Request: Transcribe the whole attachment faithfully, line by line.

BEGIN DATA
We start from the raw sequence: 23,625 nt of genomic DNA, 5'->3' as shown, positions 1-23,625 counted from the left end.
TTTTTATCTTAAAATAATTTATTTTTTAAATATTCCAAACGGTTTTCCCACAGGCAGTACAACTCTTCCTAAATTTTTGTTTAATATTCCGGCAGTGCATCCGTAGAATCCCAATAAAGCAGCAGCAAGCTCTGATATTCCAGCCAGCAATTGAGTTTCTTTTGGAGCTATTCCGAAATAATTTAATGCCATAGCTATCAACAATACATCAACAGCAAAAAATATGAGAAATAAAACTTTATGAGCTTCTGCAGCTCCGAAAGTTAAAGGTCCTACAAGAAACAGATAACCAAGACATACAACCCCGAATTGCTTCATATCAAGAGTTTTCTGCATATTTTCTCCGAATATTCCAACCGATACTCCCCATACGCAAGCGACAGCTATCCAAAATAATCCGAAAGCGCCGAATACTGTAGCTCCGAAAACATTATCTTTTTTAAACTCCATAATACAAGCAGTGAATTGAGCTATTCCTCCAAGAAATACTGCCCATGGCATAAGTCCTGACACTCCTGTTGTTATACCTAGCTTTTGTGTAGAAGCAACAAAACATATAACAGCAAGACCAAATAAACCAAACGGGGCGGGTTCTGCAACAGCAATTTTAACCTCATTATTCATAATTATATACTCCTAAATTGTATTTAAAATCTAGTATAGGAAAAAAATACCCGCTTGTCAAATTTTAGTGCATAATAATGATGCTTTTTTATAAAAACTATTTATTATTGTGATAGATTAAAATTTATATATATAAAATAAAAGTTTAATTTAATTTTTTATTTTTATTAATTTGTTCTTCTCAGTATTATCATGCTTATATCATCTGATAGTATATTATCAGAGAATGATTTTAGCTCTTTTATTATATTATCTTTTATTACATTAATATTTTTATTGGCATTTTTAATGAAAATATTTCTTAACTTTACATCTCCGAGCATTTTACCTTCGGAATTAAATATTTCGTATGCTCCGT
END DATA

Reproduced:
We start from the raw sequence: 23,625 nt of genomic DNA, 5'->3' as shown, positions 1-23,625 counted from the left end.
TTTTTATCTTAAAATAATTTATTTTTTAAATATTCCAAACGGTTTTCCCACAGGCAGTACAACTCTTCCTAAATTTTTGTTTAATATTCCGGCAGTGCATCCGTAGAATCCCAATAAAGCAGCAGCAAGCTCTGATATTCCAGCCAGCAATTGAGTTTCTTTTGGAGCTATTCCGAAATAATTTAATGCCATAGCTATCAACAATACATCAACAGCAAAAAATATGAGAAATAAAACTTTATGAGCTTCTGCAGCTCCGAAAGTTAAAGGTCCTACAAGAAACAGATAACCAAGACATACAACCCCGAATTGCTTCATATCAAGAGTTTTCTGCATATTTTCTCCGAATATTCCAACCGATACTCCCCATACGCAAGCGACAGCTATCCAAAATAATCCGAAAGCGCCGAATACTGTAGCTCCGAAAACATTATCTTTTTTAAACTCCATAATACAAGCAGTGAATTGAGCTATTCCTCCAAGAAATACTGCCCATGGCATAAGTCCTGACACTCCTGTTGTTATACCTAGCTTTTGTGTAGAAGCAACAAAACATATAACAGCAAGACCAAATAAACCAAACGGGGCGGGTTCTGCAACAGCAATTTTAACCTCATTATTCATAATTATATACTCCTAAATTGTATTTAAAATCTAGTATAGGAAAAAAATACCCGCTTGTCAAATTTTAGTGCATAATAATGATGCTTTTTTATAAAAACTATTTATTATTGTGATAGATTAAAATTTATATATATAAAATAAAAGTTTAATTTAATTTTTTATTTTTATTAATTTGTTCTTCTCAGTATTATCATGCTTATATCATCTGATAGTATATTATCAGAGAATGATTTTAGCTCTTTTATTATATTATCTTTTATTACATTAATATTTTTATTGGCATTTTTAATGAAAATATTTCTTAACTTTACATCTCCGAGCATTTTACCTTCGGAATTAAATATTTCGTATGCTCCGT